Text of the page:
Working in social care certain words get a great deal of use. One word which passes the lips of anyone in the field with a rhythmic regularity is 'empowerment.' Empowerment is seen as a universaly positive guiding principle. As an employee I saw my role very clearly, I was there to empower; to empower people who had little power, to enable them to participate in the community and society in a manner which they chose to, not one which was dictated by society's predjudices and iniquities. The reality of course was more messy, taking a step back I performed functions counter to this aim; gatekeeping according to the norms of the institution I worked for and implementing policies (most notably a highly punative charging policy) which arguably disempowered. Empowerment though was soley thought of in the context of service users, staff empowerment was something which received little attention.
I consistently used to argue that staff needed to be empowered (and still do in the private sector where the situations seems even worse - though do so in hushed tones). Staff need to have the tools to do their jobs and their views need to be heard above service manager level, rather than being treated as irrelevant. In my old authourity several policy changes led to a number of quite major issues which many staff had been flagging up as areas of concern long before. The impact on me was that I felt very disempowered. One aspect of the Conservatives plans, announced yesterday, therefore does appeal. Encouraging staff to take control of service provision seems to be a radical step and one which could potentialy see hierarchical 'buracratic' organisations flatten and become responsive.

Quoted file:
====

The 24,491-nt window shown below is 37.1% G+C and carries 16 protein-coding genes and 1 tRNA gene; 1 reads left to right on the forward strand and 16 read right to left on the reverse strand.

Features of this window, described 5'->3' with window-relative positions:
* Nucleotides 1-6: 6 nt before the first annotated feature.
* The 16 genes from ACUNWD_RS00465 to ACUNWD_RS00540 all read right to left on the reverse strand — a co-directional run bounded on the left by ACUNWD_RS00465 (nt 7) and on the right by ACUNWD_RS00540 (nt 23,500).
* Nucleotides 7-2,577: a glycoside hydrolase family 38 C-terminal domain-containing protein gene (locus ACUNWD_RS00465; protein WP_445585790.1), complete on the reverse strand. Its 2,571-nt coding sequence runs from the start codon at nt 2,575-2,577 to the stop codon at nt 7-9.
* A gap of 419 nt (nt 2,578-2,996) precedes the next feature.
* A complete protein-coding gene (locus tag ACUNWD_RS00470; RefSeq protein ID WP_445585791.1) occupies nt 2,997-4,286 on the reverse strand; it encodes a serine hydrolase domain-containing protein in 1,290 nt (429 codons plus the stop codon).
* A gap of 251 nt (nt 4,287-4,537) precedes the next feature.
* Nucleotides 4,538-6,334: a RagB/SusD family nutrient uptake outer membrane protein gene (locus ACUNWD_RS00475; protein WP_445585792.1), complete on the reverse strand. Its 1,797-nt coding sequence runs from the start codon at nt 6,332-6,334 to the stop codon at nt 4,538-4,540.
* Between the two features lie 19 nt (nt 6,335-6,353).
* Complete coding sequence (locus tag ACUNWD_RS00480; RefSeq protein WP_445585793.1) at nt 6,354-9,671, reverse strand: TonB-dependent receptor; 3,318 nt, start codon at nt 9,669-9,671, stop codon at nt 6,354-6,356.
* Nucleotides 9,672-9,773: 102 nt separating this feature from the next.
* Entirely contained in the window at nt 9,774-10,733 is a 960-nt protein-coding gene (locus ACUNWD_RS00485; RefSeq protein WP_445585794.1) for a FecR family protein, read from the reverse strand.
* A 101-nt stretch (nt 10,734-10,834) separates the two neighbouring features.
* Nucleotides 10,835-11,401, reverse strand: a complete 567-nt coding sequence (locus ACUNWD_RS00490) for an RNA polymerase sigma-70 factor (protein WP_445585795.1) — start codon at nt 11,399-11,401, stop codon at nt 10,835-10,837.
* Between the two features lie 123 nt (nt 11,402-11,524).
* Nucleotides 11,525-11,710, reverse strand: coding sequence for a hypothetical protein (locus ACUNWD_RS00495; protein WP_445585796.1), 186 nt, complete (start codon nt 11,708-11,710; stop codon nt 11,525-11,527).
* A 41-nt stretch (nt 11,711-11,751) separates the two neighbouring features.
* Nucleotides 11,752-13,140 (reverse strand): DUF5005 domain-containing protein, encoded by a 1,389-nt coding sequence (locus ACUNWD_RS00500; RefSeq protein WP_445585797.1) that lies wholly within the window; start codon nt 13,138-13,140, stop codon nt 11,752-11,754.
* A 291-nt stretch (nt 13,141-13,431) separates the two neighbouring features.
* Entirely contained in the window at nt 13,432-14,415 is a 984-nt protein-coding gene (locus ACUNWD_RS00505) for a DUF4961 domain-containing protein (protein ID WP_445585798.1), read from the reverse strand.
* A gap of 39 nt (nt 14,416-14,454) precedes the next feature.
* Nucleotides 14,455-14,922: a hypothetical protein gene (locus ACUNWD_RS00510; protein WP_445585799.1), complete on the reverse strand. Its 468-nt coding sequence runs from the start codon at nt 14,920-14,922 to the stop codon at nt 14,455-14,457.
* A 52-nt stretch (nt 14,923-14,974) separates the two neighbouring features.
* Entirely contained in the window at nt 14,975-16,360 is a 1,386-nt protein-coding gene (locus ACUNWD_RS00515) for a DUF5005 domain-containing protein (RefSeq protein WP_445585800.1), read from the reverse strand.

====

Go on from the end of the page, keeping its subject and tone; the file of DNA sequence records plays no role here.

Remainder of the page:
But isn't this inviting an animal farm type scenario; replacing the farmer (in this case an exec. director) with an oligopoly of professionals. Hierarchies can be flattened but power dynamics will always exist. The alternative is a more pure kind of constitutionaly protected democracy which results in levels of arguement which are personally draining for all participants. There are also the usual unanswered questions, how will this all work in practice, will this be in the context of quasi-markets where staff collectives compete against the third sector and private sector to provide services not to mention the obvious question, is this just a ploy to buy off professsionals who would otherwise be hostile to a policy of pushing state functions onto the third sector, a sweetner to assuage concerns of declining areas of influence for professionals? Or am I being cynical again?
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